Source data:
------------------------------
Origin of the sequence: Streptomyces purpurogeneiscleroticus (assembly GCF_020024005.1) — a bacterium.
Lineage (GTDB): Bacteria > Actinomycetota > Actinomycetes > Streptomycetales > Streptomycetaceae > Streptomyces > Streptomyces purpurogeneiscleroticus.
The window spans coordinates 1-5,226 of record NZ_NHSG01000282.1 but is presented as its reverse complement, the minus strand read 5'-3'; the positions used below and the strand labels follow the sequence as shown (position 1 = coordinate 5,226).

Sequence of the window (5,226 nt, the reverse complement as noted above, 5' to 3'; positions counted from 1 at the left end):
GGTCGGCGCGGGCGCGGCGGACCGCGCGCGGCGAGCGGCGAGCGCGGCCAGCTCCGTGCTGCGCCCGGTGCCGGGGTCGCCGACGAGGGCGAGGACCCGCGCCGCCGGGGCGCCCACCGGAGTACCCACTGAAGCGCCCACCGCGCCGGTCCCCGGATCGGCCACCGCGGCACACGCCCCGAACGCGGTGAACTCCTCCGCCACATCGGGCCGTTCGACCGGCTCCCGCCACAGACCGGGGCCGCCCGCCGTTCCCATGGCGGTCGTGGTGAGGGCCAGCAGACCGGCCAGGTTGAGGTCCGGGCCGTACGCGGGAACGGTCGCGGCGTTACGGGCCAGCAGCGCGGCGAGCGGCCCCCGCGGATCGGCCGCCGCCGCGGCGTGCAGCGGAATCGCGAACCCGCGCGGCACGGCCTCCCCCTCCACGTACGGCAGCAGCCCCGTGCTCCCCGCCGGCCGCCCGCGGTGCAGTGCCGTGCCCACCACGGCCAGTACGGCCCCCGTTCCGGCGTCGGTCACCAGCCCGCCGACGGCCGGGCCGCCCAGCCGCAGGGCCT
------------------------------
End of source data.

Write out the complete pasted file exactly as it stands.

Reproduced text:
Origin of the sequence: Streptomyces purpurogeneiscleroticus (assembly GCF_020024005.1) — a bacterium.
Lineage (GTDB): Bacteria > Actinomycetota > Actinomycetes > Streptomycetales > Streptomycetaceae > Streptomyces > Streptomyces purpurogeneiscleroticus.
The window spans coordinates 1-5,226 of record NZ_NHSG01000282.1 but is presented as its reverse complement, the minus strand read 5'-3'; the positions used below and the strand labels follow the sequence as shown (position 1 = coordinate 5,226).

Sequence of the window (5,226 nt, the reverse complement as noted above, 5' to 3'; positions counted from 1 at the left end):
GGTCGGCGCGGGCGCGGCGGACCGCGCGCGGCGAGCGGCGAGCGCGGCCAGCTCCGTGCTGCGCCCGGTGCCGGGGTCGCCGACGAGGGCGAGGACCCGCGCCGCCGGGGCGCCCACCGGAGTACCCACTGAAGCGCCCACCGCGCCGGTCCCCGGATCGGCCACCGCGGCACACGCCCCGAACGCGGTGAACTCCTCCGCCACATCGGGCCGTTCGACCGGCTCCCGCCACAGACCGGGGCCGCCCGCCGTTCCCATGGCGGTCGTGGTGAGGGCCAGCAGACCGGCCAGGTTGAGGTCCGGGCCGTACGCGGGAACGGTCGCGGCGTTACGGGCCAGCAGCGCGGCGAGCGGCCCCCGCGGATCGGCCGCCGCCGCGGCGTGCAGCGGAATCGCGAACCCGCGCGGCACGGCCTCCCCCTCCACGTACGGCAGCAGCCCCGTGCTCCCCGCCGGCCGCCCGCGGTGCAGTGCCGTGCCCACCACGGCCAGTACGGCCCCCGTTCCGGCGTCGGTCACCAGCCCGCCGACGGCCGGGCCGCCCAGCCGCAGGGCCT